Bill Creates Off-Road, Military Compromise

(December 12)  A compromise incorporating the requests of off-road enthusiasts and the military’s need for expanded live-fire training facilities was incorporated into the final form of the National Defense Authorization Act of 2013, which was passed into law by Congress on Tuesday.
The final language of the act significantly downscales an earlier proposed expansion of the Twentynine Palms Marine Base and its Marine Corps Air Ground Combat Center, retaining much of Johnson Valley, which is home to the largest off-highway vehicle area in the United States, for recreational use.
The National Defense Authorization Act of 2013 preserves 99,870 acres of Johnson Valley as the Johnson Valley Off-Highway Vehicle Area. The deal will allow the Marines to expand the Twentynine Palms Marine Base into a portion of Johnson Valley and would end the threat of military expansion to the remaining off-road area.
The new Johnson Valley Off-Highway Vehicle Area is nearly as large as the Imperial Sand Dunes at Glamis and is explicitly designated for off-highway vehicle use under the new law. Included in this area is the entire “Hammers” area, both the front and back side. Spooners, Aftershock, Sunbonnet, the Riffle Monument, and the Cal200 Memorial (The Rockpile) are also located within the preserved off-road area. The majority of the Fry Mountains and full access to Soggy Dry Lake Bed are also guaranteed for off-highway vehicle use, as well as access to Emerson Dry Lake Bed.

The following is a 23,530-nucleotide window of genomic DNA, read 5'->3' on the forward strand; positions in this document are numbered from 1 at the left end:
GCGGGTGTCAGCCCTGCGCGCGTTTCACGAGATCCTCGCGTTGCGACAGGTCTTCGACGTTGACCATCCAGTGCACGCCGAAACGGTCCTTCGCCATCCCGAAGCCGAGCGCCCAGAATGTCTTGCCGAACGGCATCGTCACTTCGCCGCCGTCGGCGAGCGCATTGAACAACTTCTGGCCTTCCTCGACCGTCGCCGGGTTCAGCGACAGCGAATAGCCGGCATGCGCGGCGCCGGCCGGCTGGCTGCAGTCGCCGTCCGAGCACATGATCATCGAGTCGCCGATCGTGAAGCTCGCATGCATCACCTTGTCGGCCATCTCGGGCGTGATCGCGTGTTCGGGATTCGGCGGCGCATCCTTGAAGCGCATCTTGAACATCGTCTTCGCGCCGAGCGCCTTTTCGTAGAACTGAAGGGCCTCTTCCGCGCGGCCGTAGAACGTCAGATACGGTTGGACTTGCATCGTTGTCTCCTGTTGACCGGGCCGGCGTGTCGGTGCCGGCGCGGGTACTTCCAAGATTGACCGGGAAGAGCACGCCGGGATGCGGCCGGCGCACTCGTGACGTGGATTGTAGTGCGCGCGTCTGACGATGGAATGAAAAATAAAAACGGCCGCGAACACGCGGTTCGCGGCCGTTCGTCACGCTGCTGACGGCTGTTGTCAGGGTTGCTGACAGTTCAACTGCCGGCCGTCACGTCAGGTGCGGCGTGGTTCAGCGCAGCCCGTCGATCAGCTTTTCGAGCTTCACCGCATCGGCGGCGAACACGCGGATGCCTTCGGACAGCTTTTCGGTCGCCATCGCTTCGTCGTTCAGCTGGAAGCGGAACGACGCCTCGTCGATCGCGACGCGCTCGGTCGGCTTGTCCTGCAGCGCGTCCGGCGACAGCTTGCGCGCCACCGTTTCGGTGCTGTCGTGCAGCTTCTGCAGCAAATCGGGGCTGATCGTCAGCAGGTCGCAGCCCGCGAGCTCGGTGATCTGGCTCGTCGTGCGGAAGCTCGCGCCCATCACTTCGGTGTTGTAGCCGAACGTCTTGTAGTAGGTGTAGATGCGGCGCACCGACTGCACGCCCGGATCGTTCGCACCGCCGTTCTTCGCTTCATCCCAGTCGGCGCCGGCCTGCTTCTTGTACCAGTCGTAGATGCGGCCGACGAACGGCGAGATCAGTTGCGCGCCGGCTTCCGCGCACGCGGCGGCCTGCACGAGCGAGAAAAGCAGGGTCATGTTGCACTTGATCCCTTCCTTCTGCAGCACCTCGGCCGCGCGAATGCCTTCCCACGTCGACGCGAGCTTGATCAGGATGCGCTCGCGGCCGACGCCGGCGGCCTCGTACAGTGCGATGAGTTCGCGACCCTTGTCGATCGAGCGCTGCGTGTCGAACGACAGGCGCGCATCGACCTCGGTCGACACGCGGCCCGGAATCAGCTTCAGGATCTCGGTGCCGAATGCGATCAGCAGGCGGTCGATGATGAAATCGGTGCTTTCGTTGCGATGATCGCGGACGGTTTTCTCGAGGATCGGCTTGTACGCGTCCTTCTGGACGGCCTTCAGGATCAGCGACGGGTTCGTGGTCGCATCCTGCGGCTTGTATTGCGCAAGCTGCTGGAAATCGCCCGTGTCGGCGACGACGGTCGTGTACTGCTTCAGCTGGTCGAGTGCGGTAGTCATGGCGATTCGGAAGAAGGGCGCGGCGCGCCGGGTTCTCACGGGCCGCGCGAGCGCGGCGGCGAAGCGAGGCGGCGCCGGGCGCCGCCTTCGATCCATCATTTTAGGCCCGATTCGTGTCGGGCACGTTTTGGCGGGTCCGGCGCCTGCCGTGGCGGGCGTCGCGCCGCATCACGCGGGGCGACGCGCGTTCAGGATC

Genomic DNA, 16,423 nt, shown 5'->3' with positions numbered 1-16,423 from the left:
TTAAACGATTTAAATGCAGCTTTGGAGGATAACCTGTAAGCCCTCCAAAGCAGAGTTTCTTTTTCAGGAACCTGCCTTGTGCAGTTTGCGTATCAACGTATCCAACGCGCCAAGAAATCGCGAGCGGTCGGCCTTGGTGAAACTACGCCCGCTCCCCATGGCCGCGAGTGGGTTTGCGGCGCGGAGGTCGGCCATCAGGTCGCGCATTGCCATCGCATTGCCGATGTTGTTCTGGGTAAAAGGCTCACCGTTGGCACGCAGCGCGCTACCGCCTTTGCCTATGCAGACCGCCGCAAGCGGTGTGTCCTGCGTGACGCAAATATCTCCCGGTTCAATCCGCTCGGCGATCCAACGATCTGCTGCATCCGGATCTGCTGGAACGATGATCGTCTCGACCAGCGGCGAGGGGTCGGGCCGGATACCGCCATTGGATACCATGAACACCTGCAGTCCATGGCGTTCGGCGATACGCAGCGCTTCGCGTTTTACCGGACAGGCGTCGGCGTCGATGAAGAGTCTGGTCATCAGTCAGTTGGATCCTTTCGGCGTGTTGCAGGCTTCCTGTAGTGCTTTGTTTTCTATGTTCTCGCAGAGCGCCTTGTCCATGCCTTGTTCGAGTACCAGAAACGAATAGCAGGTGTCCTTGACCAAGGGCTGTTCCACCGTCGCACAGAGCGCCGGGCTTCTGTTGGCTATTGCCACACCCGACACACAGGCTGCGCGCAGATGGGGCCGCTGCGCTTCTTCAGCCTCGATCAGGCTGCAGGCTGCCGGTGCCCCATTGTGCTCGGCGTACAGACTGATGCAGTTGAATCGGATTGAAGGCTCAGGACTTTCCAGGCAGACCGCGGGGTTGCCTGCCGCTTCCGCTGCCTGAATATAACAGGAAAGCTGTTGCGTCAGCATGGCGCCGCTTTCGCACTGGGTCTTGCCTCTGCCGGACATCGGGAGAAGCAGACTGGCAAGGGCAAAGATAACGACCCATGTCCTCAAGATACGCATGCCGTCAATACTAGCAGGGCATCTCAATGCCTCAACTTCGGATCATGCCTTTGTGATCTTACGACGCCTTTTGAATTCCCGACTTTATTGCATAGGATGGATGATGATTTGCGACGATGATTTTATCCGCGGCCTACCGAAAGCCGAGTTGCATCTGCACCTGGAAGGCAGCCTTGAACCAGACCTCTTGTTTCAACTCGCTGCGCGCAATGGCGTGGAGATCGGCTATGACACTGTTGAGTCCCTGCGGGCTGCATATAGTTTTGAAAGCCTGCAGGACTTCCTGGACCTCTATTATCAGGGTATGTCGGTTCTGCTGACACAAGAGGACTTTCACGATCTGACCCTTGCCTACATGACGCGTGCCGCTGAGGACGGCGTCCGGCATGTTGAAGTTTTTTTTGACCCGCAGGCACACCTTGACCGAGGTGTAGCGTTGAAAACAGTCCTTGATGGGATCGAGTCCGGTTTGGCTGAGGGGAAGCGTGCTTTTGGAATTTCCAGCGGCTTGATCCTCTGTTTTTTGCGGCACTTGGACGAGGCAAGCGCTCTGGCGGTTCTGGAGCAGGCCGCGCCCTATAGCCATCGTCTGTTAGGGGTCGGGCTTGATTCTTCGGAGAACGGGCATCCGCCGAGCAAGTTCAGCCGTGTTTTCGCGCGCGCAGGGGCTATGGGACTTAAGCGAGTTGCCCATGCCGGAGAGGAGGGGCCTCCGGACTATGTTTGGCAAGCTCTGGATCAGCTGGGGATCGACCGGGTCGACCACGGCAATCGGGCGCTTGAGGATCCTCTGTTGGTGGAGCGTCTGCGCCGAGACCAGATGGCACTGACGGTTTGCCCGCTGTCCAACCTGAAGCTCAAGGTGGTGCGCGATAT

This deal is the culmination of a years-long campaign to save the Hammers from base expansion. The famed “King of the Hammers” Race, which draws over 30,000 people to Johnson Valley every year, will continue under the new bill. The Bureau of Land Management estimates that Johnson Valley currently generates more than $71 million annually for local economies.
The Marines would be allowed to use a portion of the nearly 100,000 acre Johnson Valley Off-Highway Vehicle Recreation Area for a maximum of 60 days per year. It would be open to the off-road community for recreational use during the remaining 305 days.
The Marine Corps released the following statement: “The expansion of 29 Palms is the best investment the Marine Corps has made to ensure combat success and the safe return home of our Marines, as it addresses the Marine Corps’ current training and readiness shortfalls. The Marine Corps will now be able to conduct fully integrated, live-fire exercises based on current training requirements, while still preserving safe public access for Off-Highway Vehicle recreation in Johnson Valley.”
A key player in driving the compromise was Rep. Paul Cook, R-Yucca Valley, who in addition to representing the area in Congress, was a former Marine colonel who was stationed at the Twentynine Palms base. He is now a member of the House Armed Services, Veterans’ Affairs, and Foreign Affairs Committees.
Cook told the Sentinel, “My biggest concern has always been public safety. This agreement ensures public safety, while also balancing the training needs of the Marine Corps with the rights of the off-road community. It preserves California’s most important off-road recreation area for future generations. After years in which off-roaders have lived in fear of the closure of Johnson Valley, this permanently ends the threat of base expansion into off-road areas.”